Open Access Articles- Top Results for Thrall


Pronunciation of the term in US English
For other uses, see Thrall (disambiguation).

A thrall (Old Norse: þræll)[1] was a slave[2] or serf in Scandinavian lands during the Viking Age beginning in c. 793. Norsemen and Vikings raided across Europe. They often captured and enslaved militarily weaker peoples they encountered, but took the most slaves in raids of the British Isles. The thralls were mostly from Western Europe, among them many Franks, Anglo-Saxons, and Celts. Many Irish slaves were used in expeditions for the colonization of Iceland.[3] The Norse also took German, Baltic, Slavic, and Latin slaves.

The Vikings kept some slaves as servants and sold most captives in the Byzantine or Islamic markets.[4][5] The slave trade was one of the pillars of the Norse economy during the 6th through 11th centuries.[citation needed]

Thralls were the lowest class in the Scandinavian social order and usually provided unskilled labor. The Viking slave trade slowly ended in the 11th century, as the Vikings settled in the European territories they had once raided. They converted serfs to Christianity and merged with the local populace.[1] The thrall system was finally abolished in the mid-14th century in Scandinavia.[6]


Thrall is from the Old Norse þræll, meaning a person who is in bondage or serfdom. The Old Norse term was lent into late Old English, as þræl. The corresponding native term in Anglo-Saxon society was þeow (from Germanic *þewa-, "servant", from PIE *tek-, "to run") or esne (from Germanic *asniz, "reward", from PIE *osn- "harvest").

The term is from a Common Germanic root *þreh- "to run" and the Old Norse term in origin referred to "a runner". Old High German had a cognate, dregil, meaning "servant, runner".

The English derivation thraldom is of High Medieval date. The verb "to enthrall" is of Early Modern origin (metaphorical use from the 1570s, literal use from 1610).[7]

In Scandinavian society

Thralls were the lowest-class of workers in Scandinavian society. They were Northern Europeans brought into slavery due to debt, the losers of wars, and the children of previous thralls. Thralls in Scandinavia had no rights and their living conditions were variable depending on the master. The thrall trade as the prize of plunder was a key part of the Viking economy. While there are some estimates of as many as thirty slaves per household, most families only owned one or two slaves.[8]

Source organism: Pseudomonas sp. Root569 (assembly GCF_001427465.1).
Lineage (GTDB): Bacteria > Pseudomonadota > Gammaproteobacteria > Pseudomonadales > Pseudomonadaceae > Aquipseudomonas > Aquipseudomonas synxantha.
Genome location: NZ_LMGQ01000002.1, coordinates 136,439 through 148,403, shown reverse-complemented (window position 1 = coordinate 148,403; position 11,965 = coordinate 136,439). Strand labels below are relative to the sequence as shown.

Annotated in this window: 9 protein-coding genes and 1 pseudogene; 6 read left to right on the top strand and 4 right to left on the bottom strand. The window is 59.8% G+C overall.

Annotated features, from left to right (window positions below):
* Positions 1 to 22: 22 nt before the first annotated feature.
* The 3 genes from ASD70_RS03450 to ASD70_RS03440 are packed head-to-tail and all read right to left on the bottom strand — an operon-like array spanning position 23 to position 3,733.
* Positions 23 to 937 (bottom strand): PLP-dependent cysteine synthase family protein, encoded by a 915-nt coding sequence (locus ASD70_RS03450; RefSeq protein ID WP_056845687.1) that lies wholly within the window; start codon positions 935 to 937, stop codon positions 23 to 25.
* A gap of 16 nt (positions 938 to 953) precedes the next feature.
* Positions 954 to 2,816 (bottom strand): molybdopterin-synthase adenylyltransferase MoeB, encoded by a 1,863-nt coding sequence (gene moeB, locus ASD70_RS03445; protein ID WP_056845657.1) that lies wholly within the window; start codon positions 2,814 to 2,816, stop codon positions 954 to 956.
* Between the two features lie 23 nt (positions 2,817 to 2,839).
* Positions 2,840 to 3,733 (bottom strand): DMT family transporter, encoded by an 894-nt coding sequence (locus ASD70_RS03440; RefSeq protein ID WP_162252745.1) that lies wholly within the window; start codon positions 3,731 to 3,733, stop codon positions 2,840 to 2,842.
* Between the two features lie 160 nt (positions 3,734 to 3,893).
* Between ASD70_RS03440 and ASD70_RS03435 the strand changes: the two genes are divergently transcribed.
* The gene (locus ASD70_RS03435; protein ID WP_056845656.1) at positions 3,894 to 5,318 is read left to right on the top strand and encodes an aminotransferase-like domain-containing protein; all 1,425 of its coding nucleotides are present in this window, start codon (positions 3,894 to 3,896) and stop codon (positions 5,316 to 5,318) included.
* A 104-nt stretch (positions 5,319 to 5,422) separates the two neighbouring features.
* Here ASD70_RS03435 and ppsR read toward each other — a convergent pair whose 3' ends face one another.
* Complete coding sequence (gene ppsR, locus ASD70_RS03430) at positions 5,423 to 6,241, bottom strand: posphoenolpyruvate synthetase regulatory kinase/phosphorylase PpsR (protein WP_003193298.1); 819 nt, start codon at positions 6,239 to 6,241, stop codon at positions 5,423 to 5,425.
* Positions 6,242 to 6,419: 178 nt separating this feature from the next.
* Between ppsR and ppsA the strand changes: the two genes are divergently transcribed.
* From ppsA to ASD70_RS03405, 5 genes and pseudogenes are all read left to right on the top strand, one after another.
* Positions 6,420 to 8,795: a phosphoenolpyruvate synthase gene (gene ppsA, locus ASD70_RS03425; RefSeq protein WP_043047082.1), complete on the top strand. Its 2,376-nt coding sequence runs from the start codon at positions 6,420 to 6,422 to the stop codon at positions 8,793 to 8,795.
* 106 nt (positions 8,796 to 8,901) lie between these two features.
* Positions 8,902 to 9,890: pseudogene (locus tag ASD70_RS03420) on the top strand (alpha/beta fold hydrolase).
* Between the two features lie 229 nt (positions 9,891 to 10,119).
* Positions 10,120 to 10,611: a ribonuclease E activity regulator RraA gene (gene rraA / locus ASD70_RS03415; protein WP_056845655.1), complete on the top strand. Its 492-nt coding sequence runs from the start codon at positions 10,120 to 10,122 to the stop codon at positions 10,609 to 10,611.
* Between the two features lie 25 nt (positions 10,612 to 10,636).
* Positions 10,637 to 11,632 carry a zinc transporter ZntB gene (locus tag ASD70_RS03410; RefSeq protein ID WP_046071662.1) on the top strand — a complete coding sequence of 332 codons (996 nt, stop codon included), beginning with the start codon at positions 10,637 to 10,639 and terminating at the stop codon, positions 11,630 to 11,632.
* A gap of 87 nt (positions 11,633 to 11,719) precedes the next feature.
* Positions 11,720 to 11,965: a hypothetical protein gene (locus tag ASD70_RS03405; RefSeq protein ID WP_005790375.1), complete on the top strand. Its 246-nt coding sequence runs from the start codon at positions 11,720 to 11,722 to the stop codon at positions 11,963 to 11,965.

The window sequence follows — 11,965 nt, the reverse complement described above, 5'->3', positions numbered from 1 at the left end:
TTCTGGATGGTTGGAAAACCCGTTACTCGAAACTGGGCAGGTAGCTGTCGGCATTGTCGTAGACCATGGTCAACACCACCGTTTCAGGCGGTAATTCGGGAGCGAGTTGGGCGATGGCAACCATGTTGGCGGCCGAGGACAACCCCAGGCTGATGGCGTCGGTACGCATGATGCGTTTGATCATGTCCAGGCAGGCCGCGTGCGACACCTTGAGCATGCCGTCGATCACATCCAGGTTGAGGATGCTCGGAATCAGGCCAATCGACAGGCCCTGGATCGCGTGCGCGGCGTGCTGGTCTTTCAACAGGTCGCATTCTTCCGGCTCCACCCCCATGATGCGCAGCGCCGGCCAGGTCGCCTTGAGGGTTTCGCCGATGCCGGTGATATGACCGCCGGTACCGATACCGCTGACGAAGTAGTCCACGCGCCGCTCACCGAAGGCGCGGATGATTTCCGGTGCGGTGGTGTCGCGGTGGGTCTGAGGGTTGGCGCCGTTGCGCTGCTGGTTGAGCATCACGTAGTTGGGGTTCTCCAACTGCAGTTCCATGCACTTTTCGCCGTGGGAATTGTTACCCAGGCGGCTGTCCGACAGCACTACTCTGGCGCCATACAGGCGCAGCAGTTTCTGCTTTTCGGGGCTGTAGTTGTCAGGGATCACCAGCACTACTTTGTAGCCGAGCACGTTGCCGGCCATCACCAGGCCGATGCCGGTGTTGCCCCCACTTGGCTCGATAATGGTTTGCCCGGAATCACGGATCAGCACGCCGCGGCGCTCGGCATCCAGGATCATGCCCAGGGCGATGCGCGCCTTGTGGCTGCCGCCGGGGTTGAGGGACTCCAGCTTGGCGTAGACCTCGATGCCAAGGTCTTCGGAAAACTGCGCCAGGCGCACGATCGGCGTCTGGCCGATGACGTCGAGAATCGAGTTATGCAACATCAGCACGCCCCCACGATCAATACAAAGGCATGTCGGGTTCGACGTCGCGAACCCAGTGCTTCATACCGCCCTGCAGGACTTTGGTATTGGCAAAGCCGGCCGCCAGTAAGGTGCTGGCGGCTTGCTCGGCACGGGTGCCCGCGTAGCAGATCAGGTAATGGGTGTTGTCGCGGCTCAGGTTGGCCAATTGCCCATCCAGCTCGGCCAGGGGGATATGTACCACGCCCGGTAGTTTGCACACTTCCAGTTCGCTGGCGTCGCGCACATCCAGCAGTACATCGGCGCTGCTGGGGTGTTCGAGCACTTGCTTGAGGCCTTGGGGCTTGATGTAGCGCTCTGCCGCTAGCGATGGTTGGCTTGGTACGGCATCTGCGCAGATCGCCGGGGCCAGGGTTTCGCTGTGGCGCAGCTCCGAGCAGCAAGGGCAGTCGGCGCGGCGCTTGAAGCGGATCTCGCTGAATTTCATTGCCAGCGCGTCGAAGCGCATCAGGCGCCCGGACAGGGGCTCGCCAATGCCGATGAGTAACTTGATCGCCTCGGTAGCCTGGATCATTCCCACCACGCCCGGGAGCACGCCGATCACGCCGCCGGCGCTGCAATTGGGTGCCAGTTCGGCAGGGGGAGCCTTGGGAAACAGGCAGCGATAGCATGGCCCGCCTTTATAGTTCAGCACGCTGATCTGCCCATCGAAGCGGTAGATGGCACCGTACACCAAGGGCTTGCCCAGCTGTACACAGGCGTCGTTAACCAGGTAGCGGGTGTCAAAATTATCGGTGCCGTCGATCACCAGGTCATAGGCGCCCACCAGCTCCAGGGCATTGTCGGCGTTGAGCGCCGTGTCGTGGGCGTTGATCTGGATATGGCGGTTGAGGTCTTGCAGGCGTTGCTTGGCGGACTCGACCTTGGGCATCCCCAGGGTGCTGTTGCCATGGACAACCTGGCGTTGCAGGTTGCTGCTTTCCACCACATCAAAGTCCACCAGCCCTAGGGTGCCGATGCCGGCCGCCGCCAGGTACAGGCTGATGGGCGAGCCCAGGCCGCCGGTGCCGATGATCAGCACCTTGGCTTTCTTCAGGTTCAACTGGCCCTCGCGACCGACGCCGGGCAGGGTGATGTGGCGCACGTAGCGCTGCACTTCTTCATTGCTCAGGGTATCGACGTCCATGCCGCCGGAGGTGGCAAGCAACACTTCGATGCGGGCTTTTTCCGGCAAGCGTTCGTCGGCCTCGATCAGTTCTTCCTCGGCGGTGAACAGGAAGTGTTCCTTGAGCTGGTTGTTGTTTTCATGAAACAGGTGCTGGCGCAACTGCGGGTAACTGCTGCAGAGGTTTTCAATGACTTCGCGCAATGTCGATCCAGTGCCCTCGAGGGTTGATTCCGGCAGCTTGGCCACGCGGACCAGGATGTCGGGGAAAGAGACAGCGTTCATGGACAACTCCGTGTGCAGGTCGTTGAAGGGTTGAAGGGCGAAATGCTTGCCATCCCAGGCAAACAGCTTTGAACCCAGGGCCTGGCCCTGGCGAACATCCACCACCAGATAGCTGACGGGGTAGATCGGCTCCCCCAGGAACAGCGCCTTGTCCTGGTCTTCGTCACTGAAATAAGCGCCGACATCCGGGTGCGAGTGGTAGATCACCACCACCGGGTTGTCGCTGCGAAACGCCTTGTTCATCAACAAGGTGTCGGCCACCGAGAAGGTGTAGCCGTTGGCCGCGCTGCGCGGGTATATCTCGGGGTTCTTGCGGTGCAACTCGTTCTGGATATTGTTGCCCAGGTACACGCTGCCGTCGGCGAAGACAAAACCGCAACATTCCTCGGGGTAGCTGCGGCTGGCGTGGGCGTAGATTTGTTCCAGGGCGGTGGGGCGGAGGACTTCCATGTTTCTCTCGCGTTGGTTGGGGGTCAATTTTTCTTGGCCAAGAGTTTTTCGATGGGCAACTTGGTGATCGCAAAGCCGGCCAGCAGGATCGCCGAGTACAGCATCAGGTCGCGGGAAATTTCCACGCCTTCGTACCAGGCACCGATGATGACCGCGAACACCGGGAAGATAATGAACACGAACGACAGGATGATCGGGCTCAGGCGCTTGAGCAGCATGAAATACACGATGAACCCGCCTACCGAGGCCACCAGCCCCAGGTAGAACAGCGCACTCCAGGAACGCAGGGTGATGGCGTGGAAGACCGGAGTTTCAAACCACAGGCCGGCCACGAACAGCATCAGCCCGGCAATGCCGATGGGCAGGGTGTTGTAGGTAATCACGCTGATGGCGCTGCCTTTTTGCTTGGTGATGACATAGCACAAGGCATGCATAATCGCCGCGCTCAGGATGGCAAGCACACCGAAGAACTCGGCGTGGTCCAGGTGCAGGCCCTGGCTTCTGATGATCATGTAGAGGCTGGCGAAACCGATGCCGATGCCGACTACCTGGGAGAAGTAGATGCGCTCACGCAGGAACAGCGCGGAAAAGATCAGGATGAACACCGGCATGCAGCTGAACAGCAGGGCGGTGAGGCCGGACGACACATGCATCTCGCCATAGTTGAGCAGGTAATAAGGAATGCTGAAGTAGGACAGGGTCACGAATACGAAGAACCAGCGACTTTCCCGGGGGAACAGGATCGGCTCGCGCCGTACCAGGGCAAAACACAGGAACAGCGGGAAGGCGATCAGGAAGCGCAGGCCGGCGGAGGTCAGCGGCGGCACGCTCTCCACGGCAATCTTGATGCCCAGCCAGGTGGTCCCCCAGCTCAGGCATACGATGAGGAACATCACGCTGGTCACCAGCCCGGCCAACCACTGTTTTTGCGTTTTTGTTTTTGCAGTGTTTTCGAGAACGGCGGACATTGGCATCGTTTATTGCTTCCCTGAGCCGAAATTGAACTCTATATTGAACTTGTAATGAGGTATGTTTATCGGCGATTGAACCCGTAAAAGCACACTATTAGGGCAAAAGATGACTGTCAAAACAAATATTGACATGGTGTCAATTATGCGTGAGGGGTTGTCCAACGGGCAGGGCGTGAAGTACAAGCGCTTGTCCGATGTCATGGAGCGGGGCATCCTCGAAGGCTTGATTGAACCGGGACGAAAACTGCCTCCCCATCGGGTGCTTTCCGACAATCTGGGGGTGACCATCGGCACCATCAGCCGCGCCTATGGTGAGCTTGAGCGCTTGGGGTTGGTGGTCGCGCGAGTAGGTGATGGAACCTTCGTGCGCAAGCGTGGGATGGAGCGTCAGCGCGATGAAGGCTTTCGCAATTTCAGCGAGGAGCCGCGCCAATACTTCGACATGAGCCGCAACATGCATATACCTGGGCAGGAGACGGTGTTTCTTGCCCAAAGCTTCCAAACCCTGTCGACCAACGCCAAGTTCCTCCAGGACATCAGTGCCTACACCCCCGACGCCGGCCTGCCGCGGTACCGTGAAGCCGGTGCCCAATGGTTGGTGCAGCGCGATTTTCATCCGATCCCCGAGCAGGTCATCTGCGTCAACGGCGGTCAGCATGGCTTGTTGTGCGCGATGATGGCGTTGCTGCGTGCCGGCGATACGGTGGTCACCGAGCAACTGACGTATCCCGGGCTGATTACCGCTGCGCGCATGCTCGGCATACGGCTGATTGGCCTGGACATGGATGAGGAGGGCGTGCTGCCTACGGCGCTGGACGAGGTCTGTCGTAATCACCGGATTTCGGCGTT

The thrall trade was transformed with the coming of Christianity. While the enslavement of "heathens" was sanctioned by the Catholic Church, the enslavement of Christians was not and was considered a sin, so that with the Christianization of Scandinavia, the demand shifted to non-Christian thralls. By the end of the Viking Age in c. 1100 AD, the thrall population consisted of few Christians and mostly Slavic and Scandinavian pagans. The Christian Scandinavians had a de facto monopoly on the thrall trade because Scandinavia continued to have a large pagan population.

In 1043 Hallvard Vebjørnsson, the son of a local nobleman in the district of greater Lier, was killed while trying to defend a thrall woman from men who accused her of theft. The Church strongly approved of his action, recognizing him as a martyr and canonizing him as Saint Hallvard, the patron saint of Oslo.[9]

Despite the existence of a caste system, thralls could experience a level of social fluidity. Thralls could be freed by their masters at any time, be freed in a will, or even buy their own freedom. Once a thrall was freed he became a "freedman"—a member of an intermediary group between slaves and freemen. He still owed allegiance to his former master and would have to vote according to his former master's wishes. It took at least two generations for freedmen to lose the allegiance to their former masters and become full freemen.[10] If a freedman had no descendants, his former master inherited his land and property.[11]

While thralls and freedmen did not have much economic or political power in Scandinavia, they were still given a wergeld, or a man's price, which is to say, there was a monetary penalty for unlawfully killing a slave.[12]

References and notes

  1. ^ a b Junius P Rodriguez, Ph.D. (1997). The Historical Encyclopedia of World Slavery. vol 1. A - K. ABC-CLIO. p. 674. 
  2. ^ Thrall Random House Unabridged Dictionary, 2009
  3. ^ See Iceland History
  4. ^ McCormick (Michael) (2002). New Light on the 'Dark Ages', How the Slave Trade Fuelled the Carolingian Economy. Oxford University Press, on behalf of Past & Present. p. 17–54. 
  5. ^ Valante (Mary A.) (2008). The Vikings in Ireland: Settlement, Trade and Urbanisation. Four Courts Press, Dublin. p. 58-59. 
  6. ^ Niels Skyum-Nielsen, "Nordic Slavery in an International Context," Medieval Scandinavia 11 (1978–79) 126-48
  7. ^ OED
  8. ^ P.H. Sawyer (2002). Kings and Vikings: Scandinavia and Europe AD 700–1100. Routledge. p. 39. ISBN 978-0-203-40782-0. 
  9. ^ St. Hallvard in Catholic Online. (2009)
  10. ^ P.H. Sawyer (2002). Kings and Vikings: Scandinavia and Europe AD 700–1100. Routledge. ISBN 978-0-203-40782-0. 
  11. ^ Eyrbyggja Saga, Chapter 37.
  12. ^ P.H. Sawyer (2002). Kings and Vikings: Scandinavia and Europe AD 700–1100. Routledge. p. 43. ISBN 978-0-203-40782-0.